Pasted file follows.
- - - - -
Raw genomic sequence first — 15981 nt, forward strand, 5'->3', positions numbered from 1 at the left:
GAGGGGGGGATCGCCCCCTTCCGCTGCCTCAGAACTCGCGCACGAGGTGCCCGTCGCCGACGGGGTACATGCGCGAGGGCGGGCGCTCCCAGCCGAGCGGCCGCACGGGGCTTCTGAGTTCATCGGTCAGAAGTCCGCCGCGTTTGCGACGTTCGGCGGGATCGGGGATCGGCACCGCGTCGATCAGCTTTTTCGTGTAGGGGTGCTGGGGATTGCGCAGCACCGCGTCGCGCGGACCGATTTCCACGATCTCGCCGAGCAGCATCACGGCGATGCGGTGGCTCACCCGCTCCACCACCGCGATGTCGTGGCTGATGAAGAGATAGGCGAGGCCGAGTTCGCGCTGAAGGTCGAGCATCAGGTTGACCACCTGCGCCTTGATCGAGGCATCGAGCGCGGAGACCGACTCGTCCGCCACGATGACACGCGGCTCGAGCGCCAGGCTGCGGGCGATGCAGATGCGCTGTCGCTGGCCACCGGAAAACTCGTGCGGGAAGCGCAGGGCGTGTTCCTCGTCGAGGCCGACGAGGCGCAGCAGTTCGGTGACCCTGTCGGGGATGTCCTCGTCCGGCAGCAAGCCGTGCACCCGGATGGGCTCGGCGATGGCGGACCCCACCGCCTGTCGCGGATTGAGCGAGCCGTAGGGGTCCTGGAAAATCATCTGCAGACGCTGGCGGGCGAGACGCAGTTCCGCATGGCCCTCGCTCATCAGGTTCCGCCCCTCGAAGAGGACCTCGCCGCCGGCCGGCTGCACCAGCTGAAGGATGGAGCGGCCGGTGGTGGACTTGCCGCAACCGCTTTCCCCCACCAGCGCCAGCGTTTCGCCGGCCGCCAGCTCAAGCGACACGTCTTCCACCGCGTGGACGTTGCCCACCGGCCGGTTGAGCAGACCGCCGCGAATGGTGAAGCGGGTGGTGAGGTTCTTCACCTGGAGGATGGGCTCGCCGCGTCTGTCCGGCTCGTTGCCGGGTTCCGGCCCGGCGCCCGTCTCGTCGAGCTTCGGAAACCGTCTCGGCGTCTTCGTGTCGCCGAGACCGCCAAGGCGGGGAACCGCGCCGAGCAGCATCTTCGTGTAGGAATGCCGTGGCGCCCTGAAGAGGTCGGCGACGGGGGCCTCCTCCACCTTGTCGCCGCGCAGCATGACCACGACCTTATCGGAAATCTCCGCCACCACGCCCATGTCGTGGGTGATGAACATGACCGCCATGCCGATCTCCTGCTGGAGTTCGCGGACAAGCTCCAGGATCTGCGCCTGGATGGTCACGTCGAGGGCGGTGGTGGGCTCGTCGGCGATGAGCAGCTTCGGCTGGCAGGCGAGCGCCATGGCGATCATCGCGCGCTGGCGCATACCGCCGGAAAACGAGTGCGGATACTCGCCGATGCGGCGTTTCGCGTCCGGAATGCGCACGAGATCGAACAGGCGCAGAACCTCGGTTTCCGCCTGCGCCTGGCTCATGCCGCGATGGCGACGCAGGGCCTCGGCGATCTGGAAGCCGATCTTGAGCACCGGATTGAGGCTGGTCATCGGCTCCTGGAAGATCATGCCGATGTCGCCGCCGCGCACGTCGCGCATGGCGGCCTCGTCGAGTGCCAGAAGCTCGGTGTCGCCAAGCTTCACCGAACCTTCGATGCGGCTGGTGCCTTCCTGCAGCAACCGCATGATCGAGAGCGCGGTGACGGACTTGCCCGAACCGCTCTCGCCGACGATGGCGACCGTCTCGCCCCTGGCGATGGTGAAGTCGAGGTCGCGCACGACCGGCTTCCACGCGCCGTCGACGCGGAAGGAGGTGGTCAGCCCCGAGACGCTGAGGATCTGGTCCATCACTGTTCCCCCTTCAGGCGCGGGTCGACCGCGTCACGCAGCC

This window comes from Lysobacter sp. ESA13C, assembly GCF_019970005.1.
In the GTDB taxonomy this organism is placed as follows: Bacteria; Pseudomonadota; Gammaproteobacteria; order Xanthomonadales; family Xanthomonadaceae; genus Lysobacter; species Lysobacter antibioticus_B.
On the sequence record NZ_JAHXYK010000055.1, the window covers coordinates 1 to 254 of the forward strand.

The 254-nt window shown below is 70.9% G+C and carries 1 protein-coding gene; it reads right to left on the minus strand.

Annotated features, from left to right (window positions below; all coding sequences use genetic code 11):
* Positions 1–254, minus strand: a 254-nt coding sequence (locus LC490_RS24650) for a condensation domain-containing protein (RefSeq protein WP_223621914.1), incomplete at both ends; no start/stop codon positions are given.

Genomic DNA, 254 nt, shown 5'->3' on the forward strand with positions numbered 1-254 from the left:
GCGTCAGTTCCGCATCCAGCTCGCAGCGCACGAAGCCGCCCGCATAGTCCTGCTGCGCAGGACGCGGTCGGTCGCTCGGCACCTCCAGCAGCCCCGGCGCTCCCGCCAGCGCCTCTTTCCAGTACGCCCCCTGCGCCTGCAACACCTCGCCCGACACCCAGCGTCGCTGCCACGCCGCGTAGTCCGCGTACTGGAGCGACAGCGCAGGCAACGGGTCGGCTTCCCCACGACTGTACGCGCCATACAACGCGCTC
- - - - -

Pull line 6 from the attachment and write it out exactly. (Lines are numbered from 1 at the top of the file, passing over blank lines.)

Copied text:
The 254-nt window shown below is 70.9% G+C and carries 1 protein-coding gene; it reads right to left on the minus strand.